JSE-listed African Rainbow Capital (ARC) says its diverse investment portfolio has shown remarkable resilience in what were challenging macroeconomic conditions for all the firms it is invested in, in the six months ended December 31, 2022.
ARC’s intrinsic investment value in the African Rainbow Capital Fund (ARC Fund) increased by 0.2% from R13.24-billion as at June 30, 2022, to R13.27-billion at the end of December 31, indicating stability.
Net asset value (NAV) a share decreased by 1.1% from R10.08 as at June 30, 2022, to R9.97 as at December 31, as a result of the increase in the number of shares in issue.
The intrinsic net asset value (INAV) a share at December 31, 2021, was R10.31.
The increase in shares was driven by a performance hurdle being met in the prior year. The diluted NAV a share remained constant at the end of December, compared with June 2022.
INAV movement in the period comprised R33-million of net fair value gains, disposals of R1.1-billion, acquisitions of just more than R1-billion, a cash balance increase of R382-million, an increase in debt of R421-million and a R72-million decrease in other net liabilities.
Cash in the ARC Fund increased by 57% to more than R1-billion by the end of December, compared with R669-million as at June 30, providing support for more acquisitions.
Debt in the ARC Fund also increased by 43% to just under R1.4-billion.
The company’s effective share in dividend income for the period under review increased by 30% to R79-million, compared with the six months ended December 31, 2021.
The ARC Fund’s investment portfolio includes a combination of investments in pre-break-even to established businesses. The pre-break-even businesses currently comprise 31% of the ARC Fund’s intrinsic portfolio value and include phosphate miner Kropz, transport booking service Linebooker, digital bank TymeBank and staffing solutions company Tyme Global.
ARC, which owns 43% of ARC Investments and which, in turn, owns 99.95% of the ARC Fund, says the six months under review were characterised by strained trading conditions that impacted on the investment portfolio.
“The contracting economy, the continuous implementation of loadshedding, and the ever-increasing pressure on consumers have negatively weighed on business performance in some of our entities, as well as their growth expectations,” the company explains.
ARC continues to action some strategic objectives, including helping various early-stage portfolio companies reach profitability, as well as progress the consolidation of the portfolio.
Four investments were exited in the reporting six months with another investment being disposed of currently.
These include the ARC Fund’s disposal of R486-million worth of shares in diversified miner Afrimat and R68-million worth of shares in investment company Capital Appreciation. ARC Fund also sold investments in technology company Humanstate and payment platform PayProp for R486-million, with another R48-million still receivable.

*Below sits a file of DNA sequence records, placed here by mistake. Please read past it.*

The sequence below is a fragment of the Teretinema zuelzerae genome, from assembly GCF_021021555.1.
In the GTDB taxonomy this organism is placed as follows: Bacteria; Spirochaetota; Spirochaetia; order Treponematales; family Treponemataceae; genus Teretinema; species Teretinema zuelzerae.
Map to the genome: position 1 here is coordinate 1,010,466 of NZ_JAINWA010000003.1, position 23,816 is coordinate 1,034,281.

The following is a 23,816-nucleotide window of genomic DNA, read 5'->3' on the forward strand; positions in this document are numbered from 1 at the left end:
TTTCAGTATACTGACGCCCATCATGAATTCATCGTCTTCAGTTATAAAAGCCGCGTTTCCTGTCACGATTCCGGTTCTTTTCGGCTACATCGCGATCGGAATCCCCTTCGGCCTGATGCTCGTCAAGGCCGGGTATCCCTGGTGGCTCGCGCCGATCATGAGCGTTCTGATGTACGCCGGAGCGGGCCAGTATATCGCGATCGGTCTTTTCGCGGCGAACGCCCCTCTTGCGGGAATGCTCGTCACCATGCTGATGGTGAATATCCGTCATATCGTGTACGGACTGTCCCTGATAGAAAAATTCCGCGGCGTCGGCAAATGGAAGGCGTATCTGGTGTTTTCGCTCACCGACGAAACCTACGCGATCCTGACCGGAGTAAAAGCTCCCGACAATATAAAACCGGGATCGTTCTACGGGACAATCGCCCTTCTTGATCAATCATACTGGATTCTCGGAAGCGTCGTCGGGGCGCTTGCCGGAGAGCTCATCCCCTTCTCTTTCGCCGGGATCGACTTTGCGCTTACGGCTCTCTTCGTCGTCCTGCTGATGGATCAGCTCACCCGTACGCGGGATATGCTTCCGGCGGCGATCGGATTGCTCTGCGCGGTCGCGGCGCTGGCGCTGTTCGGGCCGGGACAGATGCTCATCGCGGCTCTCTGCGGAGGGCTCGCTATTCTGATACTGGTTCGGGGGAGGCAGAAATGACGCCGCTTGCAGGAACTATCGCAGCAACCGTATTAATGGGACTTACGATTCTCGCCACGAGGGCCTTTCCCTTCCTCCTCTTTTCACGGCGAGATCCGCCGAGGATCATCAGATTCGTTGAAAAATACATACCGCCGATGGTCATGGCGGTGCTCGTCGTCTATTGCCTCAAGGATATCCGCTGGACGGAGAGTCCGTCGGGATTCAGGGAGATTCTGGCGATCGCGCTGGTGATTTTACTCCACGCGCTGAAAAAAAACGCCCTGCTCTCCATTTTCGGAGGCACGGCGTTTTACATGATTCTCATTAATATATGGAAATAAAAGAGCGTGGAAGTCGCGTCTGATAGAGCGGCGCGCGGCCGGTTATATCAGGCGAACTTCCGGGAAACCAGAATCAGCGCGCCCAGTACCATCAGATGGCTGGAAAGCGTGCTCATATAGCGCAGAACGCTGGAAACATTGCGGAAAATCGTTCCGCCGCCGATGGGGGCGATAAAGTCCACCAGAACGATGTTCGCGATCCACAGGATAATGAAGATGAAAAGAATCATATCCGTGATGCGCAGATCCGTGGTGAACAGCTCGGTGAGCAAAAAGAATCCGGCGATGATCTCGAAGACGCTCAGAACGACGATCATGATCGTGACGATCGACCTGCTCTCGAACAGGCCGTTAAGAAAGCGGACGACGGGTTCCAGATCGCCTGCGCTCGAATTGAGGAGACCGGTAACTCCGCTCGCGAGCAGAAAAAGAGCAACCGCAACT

ARC says the stable portfolio value does not yet reflect all the benefits of the substantial activity that took place in the portfolio during the reporting period. ARC Fund completed disposals of R1.1-billion.
These disposals are mainly in line with long-term portfolio rationalisation and repositioning initiatives. The internal rate of return (based on disposal profits as well as dividends) for these disposals was 27.5% for Afrimat, 19.7% for Humanstate and PayProp and 12% for Capital Appreciation.
ARC Fund also finalised acquisitions of just over R1-billion as part of its strategy to increase the financial services portfolio, particularly focusing on fintech. These transactions include additional investments in TymeBank, Tyme Global and private equity firm ARCH Emerging Markets, as well as a small mining services acquisition in SMS Holdings.
ARC Fund further acquired a minority holding in Optasia, which is a leading provider of airtime credit services to prepaid mobile subscribers in more than 30 countries with more than 88-million monthly customers.
Moreover, the ARC Fund has reduced its mining exposure to now comprise 11.7% of the total portfolio.
Simultaneously, exposure to future-focused growth areas has increased.
The “other investments” portfolio increased from 11.7% to 14.8%, with agriculture increasing from 3.3% to 3.9% and the financial services’ weighting increasing from 28.3%, to 30.9% in the reviewing period.
The unlisted portion of the fund that is only accessible through ARC Investments, has grown to 88% of the portfolio.
ARC Fund’s key underlying investments generated strong performances. An example of this is telecoms firm rain being on course to achieve earnings of just over R2-billion for the financial year ended February 28.
The fund also continues to support Kropz with operational cash shortfalls, while the ramp-up of its Elandsfontein phosphate mine continues to progress slowly.
ARC Fund in the reporting period invested R490-million in TymeBank and Tyme Global, enabling TymeBank to acquire Retail Capital – a leading fintech funder of small enterprises.
ARC concludes that its diverse investment portfolio through ARC Investments and the ARC Fund has shown remarkable resilience against the persistent challenging macroeconomic environment, which is expected to be the case for the remainder of the year.